Fluids, cleaners or coatings with a TWA of 50-100 ppm can be used safely but only with the implementation of the correct equipment and training. Fluids with a TWA of 100-200 ppm or more are better still. Although the potential for concern is manageable, they may still require engineering controls to ensure exposures are kept below the exposure limits

Exposure limits are ‘time-weighted’ and  designed to manage worker exposures on a daily basis that may last days, weeks or even years. It is prudent to understand the underlying basis for exposure limits recommended or mandated by an organization or vendor. Some exposure limits are set simply to prevent acute effects that could make working uncomfortable or difficult to perform. Other exposure limits are set to prevent more serious and immediate effects further quantifying the risk of using a specific chemical.

 Don’t be Risk Adverse

It is not only TWA values that help to measure the safety of the chemistry, also look at the vapor pressure which can be found in Section 9 of the product’s SDS. If a vapor pressure is known, and applicable, it is included in the SDS. A high vapor pressure fluid will volatilize easily, and readily generate vapor. This is especially apparent within small enclosed spaces. Also, if this vapor is flammable the threat of fire can be high. As a best bet, always choose a cleaner with low vapor pressure, not only will it reduce the flammability risk, but it will also lower the hazard of inhalation exposure.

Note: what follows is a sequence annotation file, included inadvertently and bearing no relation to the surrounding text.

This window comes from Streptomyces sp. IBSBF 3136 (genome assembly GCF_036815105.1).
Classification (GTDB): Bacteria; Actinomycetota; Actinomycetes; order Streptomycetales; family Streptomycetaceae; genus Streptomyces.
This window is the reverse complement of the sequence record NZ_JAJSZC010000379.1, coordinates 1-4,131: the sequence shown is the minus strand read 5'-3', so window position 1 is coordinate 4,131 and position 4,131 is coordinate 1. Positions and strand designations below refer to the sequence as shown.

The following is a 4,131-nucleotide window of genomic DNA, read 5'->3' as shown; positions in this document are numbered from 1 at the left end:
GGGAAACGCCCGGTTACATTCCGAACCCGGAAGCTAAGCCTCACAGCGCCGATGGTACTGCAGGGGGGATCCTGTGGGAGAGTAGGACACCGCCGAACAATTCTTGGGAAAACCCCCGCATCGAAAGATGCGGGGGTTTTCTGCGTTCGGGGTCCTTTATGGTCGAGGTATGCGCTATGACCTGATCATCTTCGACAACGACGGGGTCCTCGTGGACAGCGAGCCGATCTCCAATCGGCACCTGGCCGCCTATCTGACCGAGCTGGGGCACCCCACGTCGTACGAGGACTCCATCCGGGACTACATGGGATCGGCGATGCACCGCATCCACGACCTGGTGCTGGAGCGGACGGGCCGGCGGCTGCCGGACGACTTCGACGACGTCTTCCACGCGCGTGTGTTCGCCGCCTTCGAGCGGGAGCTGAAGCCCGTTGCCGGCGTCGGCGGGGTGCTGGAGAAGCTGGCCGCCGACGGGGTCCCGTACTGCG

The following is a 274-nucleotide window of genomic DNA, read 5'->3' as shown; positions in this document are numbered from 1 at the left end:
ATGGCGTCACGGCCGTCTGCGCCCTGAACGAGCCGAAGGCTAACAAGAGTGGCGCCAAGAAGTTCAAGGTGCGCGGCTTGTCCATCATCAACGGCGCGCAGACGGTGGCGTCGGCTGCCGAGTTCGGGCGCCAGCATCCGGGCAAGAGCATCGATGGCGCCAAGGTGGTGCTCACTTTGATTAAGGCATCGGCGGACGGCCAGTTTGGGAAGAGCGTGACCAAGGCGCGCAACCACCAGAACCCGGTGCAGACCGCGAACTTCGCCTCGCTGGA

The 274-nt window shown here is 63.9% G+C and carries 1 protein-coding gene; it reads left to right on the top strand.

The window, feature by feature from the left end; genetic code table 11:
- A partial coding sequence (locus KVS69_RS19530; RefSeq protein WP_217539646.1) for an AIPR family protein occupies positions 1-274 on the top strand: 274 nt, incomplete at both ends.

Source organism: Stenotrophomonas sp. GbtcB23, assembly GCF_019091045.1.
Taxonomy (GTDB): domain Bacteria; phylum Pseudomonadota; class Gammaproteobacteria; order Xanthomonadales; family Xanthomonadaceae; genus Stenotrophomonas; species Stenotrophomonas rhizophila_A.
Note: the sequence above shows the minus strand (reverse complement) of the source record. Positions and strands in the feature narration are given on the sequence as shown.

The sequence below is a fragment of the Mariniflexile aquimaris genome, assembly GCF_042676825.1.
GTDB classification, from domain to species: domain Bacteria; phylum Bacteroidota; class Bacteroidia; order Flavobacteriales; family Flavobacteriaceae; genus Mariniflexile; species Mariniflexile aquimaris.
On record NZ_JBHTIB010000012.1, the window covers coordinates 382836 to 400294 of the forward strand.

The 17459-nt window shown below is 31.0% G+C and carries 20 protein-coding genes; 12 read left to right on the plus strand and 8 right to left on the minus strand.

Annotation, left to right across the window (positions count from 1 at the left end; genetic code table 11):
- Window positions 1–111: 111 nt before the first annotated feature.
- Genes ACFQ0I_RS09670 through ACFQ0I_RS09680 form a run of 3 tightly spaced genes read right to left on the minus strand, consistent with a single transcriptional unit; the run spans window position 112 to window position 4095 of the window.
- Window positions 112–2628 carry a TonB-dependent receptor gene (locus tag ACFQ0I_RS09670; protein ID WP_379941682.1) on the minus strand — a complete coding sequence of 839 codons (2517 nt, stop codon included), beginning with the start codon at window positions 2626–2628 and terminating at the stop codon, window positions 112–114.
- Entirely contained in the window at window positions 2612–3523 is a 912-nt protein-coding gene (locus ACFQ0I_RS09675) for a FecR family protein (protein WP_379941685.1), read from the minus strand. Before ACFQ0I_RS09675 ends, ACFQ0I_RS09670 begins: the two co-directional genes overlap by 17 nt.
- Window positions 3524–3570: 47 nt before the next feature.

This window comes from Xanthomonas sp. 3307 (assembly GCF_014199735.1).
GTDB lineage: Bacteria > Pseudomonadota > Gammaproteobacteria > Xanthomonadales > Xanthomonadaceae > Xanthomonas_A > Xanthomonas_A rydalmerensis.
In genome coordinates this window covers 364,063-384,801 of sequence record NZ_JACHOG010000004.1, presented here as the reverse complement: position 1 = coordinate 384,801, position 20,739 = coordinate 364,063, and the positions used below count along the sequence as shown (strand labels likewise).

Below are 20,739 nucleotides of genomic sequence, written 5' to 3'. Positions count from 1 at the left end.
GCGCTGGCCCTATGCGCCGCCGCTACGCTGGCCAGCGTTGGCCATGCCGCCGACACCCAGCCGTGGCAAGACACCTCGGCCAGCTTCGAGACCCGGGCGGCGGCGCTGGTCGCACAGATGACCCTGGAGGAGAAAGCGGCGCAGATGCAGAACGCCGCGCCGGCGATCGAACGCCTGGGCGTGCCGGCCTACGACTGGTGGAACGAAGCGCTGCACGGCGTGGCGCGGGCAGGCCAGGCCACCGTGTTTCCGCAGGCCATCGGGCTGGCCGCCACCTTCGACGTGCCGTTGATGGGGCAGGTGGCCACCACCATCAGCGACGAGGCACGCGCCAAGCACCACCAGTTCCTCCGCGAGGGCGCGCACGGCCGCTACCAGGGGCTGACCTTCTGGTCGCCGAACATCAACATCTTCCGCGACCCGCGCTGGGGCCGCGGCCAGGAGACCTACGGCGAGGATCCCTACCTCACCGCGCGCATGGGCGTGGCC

Before deciding on a cleaning solution, obtain as much information as possible concerning the identity of the chemical or chemicals of the product being used. To reduce risk to workers, understand and consider all the figures on the SDS. This significant piece of information will offer specific details on the product’s potential hazards and allow users to understand the potential threats helping to make an informed decision.

Look at the Whole Picture

All cleaning chemistries l have an SDS which is organized into several categories. For example, identification of the substance and manufacturer; toxicological information; and exposure controls / personal protection.

It is important to remember that concentrating on just the TWA figure is insufficient for a comprehensive assessment. Look at the whole picture to determine safety. Fundamental aspects to consider include flammability, storage, handling, and disposal. You should include all of these details in any safety analysis.

Innovative, modern cleaning chemistries  not only work effectively to remove the contaminant, but also address worker safety, regulatory requirements and environmental concerns. Before selecting a cleaning solution, the best advice is to contact the cleaning chemistry manufacturer. They will have the knowledge and experience to answer any concerns and can help to recommend cleaning solutions that do the job well, without any safety implications.

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Author: Mike Jones, MicroCare Vice President